Bordering France and Switzerland, Italy’s region of Piedmont is surrounded by three main mountains or mountain ranges: the Alps, Monviso and Monte Rosa. A large part of the region is mountainous. The region prides in being home to many industrial centres. It must not be forgotten that it is home to FIAT. Olivetti, the once electronic giant also had its base in the region. It is also from the Piedmont region that Barbera wine, one of Italy’s best wines, is produced.
Barbera wine is red in colour. It is produced from Barbera grapes, the third most planted red grape in Italy. The grape’s popularity stems from the fact that it produces high yields in addition to its deep red colour. Apart from Italy, this variety of grape is also widely produced in California (USA), Argentina, Brazil and South Africa among other countries.
One major characteristic of Barbera wine is its high acidity level. Wine producers have however found innovative ways of dealing with the acidity, making it possible for consumers to have a soft and smooth wine.
One of these ways is the use of small oak barrels the wine is kept into during fermentation and aging. This is in addition to adding subtle oak spice flavour and limiting oxygenation level. Another method that Barbera wine producers use to produce soft wine is harvesting riper grapes from lower part of vines. These grapes have high sugar content and are fruity. Use of these grapes produces wine with less acidity level.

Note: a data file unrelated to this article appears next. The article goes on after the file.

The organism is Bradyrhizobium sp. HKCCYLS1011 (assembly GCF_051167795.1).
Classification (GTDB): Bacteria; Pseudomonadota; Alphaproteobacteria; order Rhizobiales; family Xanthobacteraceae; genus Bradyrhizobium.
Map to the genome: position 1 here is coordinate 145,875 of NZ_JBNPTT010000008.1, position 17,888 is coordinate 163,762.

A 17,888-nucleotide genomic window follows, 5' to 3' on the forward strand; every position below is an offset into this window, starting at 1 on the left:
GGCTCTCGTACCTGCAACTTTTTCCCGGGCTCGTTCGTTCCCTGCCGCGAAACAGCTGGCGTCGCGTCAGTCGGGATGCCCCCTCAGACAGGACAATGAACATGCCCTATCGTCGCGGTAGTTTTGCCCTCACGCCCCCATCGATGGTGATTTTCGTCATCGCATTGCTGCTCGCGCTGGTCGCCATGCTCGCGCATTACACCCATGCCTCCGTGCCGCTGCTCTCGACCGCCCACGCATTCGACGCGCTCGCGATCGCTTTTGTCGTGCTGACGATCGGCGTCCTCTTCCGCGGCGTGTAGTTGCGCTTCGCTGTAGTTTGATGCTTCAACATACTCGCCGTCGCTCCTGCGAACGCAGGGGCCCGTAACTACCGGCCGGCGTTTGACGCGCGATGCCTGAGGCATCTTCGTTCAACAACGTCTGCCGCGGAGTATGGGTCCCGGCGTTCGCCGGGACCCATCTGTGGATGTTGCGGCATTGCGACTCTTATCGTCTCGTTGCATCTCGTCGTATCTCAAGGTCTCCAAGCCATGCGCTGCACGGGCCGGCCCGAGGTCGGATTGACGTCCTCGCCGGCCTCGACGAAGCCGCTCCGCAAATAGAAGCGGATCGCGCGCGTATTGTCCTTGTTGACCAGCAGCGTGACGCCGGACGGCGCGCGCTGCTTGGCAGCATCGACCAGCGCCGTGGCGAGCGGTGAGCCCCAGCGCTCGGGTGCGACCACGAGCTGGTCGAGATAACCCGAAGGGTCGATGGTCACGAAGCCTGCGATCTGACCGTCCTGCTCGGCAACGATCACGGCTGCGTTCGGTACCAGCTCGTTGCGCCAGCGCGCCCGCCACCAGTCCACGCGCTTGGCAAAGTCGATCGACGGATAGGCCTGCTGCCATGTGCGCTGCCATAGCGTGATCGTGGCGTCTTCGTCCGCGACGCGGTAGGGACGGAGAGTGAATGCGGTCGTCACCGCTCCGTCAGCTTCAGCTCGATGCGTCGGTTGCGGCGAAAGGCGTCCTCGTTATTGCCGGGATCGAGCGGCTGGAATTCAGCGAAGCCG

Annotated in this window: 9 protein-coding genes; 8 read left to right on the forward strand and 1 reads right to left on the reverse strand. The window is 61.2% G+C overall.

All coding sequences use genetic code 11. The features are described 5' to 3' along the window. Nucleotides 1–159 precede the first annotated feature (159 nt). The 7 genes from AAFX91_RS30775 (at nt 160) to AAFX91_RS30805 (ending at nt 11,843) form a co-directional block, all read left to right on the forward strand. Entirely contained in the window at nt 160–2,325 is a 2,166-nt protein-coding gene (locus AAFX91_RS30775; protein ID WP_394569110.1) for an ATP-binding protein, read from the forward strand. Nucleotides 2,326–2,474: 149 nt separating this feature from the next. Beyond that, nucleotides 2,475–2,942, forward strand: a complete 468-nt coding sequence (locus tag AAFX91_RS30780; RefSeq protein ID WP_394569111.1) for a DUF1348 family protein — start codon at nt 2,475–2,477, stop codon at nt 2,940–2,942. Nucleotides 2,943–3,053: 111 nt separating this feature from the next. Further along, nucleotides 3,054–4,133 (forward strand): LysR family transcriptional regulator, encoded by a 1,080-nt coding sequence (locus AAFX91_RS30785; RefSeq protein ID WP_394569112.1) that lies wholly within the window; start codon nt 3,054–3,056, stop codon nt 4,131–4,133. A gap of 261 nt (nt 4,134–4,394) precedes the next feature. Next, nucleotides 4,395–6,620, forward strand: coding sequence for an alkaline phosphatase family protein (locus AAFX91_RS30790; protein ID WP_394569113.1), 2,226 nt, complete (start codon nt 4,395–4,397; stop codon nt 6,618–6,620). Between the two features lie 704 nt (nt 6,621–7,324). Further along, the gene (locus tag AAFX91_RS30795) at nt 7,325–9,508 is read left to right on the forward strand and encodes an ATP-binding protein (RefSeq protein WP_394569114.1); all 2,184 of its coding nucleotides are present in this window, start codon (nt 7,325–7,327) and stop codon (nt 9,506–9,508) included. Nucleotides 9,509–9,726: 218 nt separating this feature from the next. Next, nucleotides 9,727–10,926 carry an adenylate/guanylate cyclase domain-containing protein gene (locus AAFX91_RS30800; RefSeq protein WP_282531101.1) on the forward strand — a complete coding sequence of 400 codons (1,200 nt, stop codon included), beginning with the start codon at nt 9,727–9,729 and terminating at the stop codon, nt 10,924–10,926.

The taste of Barbera
Barbera wine is available in different taste. Barbera d’Asti wine produced is produced using very grapes harvested from century-old vines that still exist in a good number of Piedmont’s vineyards. Use of such grapes harvested from such vines produce Barbera wine with intense fruit and tannic content. Grapes harvested from younger vines produce Barbera wine with intense fruit aroma.
Some Barbera wine producers have devised a unique way of producing the wine in different tastes including vanilla, blackberry and blueberry taste by roasting oak barrels, which in effect provides for enhanced wine complexity.
While Barbera wine produced from young vines have less alcohol content and are therefore not recommended for cellaring, wine produced from century-old vines have high alcohol content and are perfect for cellaring.